I remember being so excited to turn 18 because I would finally be old enough to buy scratch tickets. Of course, I was also able to purchase adult periodicals and cigarettes and vote at that point too, but I was most excited about being able to buy scratch tickets and possibly win millions of dollars while supporting education in the great state of New Hampshire. I was excited to be able to do something I had seen my dad do for many years. I wanted to be old enough to win free money. The funny part is that winning money costs money. In retrospect, I’m not sure why I was so pumped to do something so trivial and really quite meaningless. Now, out of all of the privileges that come with turning 18, the only one that can really make a difference in our world is the ability to vote in elections. The other perks can cause serious mental and health conditions. Luckily, voting in our country, for the time being, is pain free and can actually make life better for all citizens.
With all of the negative publicity and general apathy surrounding the most recent American presidential election, it’s easy to get disheartened about the whole process. However, many countries around the world don’t have this same freedom and right. Some countries prevent their citizens from voting or people might be unable to vote based on their ethnicity, race, sex, or other factors. We, as Americans, are fortunate to have the right to vote once we turn 18 years of age. We have the ability to choose who will help lead our country forward, or backwards in some cases. This is an amazing honor. Now, some might argue that the Electoral College process prevents each person’s vote from having an impact on the outcome of an election, but at least we still have open and public elections. In trying times, I find it helpful to focus on the positive.
Speaking of positives, to help take our minds off of the recent presidential election, my class is preparing for the first annual Sixth Grade Presidential Debate. As both recent major presidential candidates seemed flawed to many people, my students created their own, ideal, presidential candidates instead of taking on the persona of either Mr. Trump or Mrs. Clinton. In groups, they generated the candidate’s name, birthplace, home state, political affiliation, and stance on various issues. They had a lot of fun with this part. Then, they got to the real task at hand: Preparing for the Big Debate. As each student was now an expert on one issue that they had previously researched and learned about, that student crafted an issue or platform stance report on that particular issue for his group’s candidate. The students based their thoughts and ideas for their candidate’s stance on the issues on the discussion the groups had at the start of the project.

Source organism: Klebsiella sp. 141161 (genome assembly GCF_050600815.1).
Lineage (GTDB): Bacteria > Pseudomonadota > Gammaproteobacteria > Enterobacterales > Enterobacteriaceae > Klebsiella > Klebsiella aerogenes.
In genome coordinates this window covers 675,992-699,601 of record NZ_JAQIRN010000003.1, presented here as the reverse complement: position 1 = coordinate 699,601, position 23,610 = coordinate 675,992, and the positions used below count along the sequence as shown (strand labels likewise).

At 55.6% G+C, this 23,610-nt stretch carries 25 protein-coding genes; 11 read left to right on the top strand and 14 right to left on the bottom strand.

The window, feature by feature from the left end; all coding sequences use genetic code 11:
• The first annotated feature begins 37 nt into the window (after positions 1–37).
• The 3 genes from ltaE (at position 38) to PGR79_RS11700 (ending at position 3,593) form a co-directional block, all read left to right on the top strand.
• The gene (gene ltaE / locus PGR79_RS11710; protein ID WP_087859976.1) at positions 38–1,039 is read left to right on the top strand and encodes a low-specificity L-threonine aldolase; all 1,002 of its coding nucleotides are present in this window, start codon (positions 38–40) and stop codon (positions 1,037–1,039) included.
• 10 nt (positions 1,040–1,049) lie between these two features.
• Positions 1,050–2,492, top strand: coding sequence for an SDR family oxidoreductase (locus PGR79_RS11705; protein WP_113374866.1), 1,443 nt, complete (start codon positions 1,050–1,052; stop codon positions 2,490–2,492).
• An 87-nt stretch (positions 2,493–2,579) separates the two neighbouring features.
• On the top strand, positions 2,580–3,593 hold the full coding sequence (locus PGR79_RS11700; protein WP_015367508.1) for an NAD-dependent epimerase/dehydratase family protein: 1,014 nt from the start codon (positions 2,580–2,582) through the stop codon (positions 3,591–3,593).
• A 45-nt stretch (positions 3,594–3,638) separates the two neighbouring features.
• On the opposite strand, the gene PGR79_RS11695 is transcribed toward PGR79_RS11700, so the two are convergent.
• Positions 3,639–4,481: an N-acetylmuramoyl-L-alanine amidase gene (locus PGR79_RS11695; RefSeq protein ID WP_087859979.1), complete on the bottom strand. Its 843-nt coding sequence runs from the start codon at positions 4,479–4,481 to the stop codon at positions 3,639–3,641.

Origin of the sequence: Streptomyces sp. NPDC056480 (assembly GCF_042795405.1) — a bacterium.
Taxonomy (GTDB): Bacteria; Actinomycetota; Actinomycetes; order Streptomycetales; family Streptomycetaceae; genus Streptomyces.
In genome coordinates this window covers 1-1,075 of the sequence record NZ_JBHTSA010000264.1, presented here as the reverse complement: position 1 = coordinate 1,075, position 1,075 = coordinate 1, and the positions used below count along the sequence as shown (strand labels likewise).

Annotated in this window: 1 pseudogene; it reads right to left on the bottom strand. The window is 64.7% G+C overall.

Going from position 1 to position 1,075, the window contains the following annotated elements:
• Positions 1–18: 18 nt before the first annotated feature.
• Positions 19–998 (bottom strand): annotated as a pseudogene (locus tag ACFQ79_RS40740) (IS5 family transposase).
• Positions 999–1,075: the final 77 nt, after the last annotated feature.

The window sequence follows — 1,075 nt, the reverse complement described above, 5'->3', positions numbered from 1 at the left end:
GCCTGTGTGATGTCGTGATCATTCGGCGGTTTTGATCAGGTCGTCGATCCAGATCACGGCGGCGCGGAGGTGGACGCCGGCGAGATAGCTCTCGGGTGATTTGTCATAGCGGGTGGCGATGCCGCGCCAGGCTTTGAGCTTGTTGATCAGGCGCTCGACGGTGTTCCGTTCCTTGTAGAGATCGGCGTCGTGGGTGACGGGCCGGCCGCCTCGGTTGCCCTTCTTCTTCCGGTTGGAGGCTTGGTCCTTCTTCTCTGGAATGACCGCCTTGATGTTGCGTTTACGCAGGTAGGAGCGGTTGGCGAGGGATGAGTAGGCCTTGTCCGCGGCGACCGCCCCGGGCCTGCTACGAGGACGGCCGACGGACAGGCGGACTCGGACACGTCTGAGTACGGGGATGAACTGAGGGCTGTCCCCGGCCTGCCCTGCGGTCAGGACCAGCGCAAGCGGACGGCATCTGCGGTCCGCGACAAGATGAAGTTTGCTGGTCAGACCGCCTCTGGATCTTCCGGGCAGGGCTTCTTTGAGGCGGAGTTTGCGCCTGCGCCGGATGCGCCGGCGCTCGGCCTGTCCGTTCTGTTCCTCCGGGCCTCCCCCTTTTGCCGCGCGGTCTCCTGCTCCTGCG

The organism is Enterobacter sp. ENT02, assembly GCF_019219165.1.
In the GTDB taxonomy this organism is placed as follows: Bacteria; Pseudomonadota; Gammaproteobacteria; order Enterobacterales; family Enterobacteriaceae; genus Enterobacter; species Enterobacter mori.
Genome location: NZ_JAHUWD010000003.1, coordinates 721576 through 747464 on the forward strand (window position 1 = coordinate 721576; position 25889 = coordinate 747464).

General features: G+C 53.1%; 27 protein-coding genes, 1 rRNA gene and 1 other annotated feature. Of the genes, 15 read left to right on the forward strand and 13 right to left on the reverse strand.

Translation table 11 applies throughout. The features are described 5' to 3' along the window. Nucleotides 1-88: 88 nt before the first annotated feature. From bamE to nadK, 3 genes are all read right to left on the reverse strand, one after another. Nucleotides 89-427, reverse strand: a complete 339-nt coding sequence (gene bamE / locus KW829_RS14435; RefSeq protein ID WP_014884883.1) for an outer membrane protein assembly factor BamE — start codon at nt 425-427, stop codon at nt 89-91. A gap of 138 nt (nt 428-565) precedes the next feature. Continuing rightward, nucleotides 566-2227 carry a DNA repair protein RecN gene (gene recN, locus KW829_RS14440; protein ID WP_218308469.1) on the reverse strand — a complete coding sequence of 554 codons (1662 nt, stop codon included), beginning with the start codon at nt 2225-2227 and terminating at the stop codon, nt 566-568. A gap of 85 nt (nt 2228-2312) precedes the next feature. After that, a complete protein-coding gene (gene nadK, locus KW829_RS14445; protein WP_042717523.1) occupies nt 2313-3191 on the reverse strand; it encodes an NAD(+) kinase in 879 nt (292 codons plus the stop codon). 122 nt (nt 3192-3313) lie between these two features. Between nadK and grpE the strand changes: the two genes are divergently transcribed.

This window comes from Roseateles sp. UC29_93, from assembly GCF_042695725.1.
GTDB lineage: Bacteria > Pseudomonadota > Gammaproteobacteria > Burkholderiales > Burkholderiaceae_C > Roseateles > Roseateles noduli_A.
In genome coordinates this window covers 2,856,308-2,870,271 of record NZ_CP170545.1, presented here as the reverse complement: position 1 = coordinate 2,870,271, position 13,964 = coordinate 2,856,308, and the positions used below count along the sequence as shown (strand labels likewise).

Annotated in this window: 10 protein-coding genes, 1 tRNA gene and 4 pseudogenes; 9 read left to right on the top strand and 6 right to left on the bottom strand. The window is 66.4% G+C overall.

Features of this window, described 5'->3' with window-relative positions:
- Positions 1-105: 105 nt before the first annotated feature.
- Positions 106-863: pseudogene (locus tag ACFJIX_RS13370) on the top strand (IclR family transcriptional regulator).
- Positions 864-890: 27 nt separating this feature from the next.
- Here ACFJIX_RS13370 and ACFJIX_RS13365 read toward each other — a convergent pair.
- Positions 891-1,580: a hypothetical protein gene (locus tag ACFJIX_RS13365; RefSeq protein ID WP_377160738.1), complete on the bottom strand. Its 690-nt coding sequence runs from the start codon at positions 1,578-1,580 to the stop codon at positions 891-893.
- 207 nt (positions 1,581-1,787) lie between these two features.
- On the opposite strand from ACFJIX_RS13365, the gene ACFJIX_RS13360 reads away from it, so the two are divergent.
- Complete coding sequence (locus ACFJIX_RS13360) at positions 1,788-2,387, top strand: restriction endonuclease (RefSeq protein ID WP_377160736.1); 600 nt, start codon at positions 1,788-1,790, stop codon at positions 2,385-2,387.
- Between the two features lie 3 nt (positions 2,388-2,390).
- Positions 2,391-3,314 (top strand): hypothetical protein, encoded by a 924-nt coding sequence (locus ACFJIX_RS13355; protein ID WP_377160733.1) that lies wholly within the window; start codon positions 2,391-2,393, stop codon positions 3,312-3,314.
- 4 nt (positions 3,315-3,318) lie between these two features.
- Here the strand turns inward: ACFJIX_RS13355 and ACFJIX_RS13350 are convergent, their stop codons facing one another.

Today in class, the students revised and edited their reports based on feedback from their peers and teachers. The boys worked with each other to be sure each member of their group had a detailed and winning report. They provided each other with suggestions on how to improve their work. It was amazing. I was incredibly impressed with what I read today. The boys are taking opinions and stances on important issues. Their reports were supported with examples and vignettes. They read like actual debate speeches. Aside from Mrs. Obama’s moving speech given a few weeks prior to the election, the reports I read today were far better than any of the political rhetoric heard throughout the recent presidential campaign. It’s as if my students transformed their frustration with the presidential campaign and election into words they wished they had heard from the two major candidates. Their reports were phenomenal. I was blown away. My ESL students crafted some of the most detailed and powerful speeches in the whole class. Wow! They were taking this project seriously. Not only did they want to meet and exceed the assessed objectives, but they also want to be sure their candidate wins the election to be held in class on Saturday.
So while many Americans are still reeling from a crazy presidential election, what really matters is the sixth grade class election that will take place following the big debate on Saturday. The boys have made posters promoting their candidate and have tag lines that they used in their speeches. They can’t wait for Saturday. The whole school has been invited to witness the best, most positive and productive debate seen in several years. My students no longer care who won the American presidential election as they are focused on helping their made-up candidate win the big election coming up in a few short days. As their teacher, I am so proud of my students. They have put so much effort into this debate project. For many of them, the report they recently completed is the best sample of writing I’ve seen from them all year. They all stepped up their game for this project as they are engaged and motivated to win. A little friendly competition never hurt. It’s so nice to see too, that both groups are avoiding mudslinging and negative comments directed at the other candidate. They are keeping the debate and election focused on the issues without me even having to make a statement about where the focus should be. They are committed to this project because it is engaging, utilizes competition, and taps into their emotions. I can’t wait to see which qualified candidate will win Saturday’s big event: James Fraser or Matthew W. Tucker?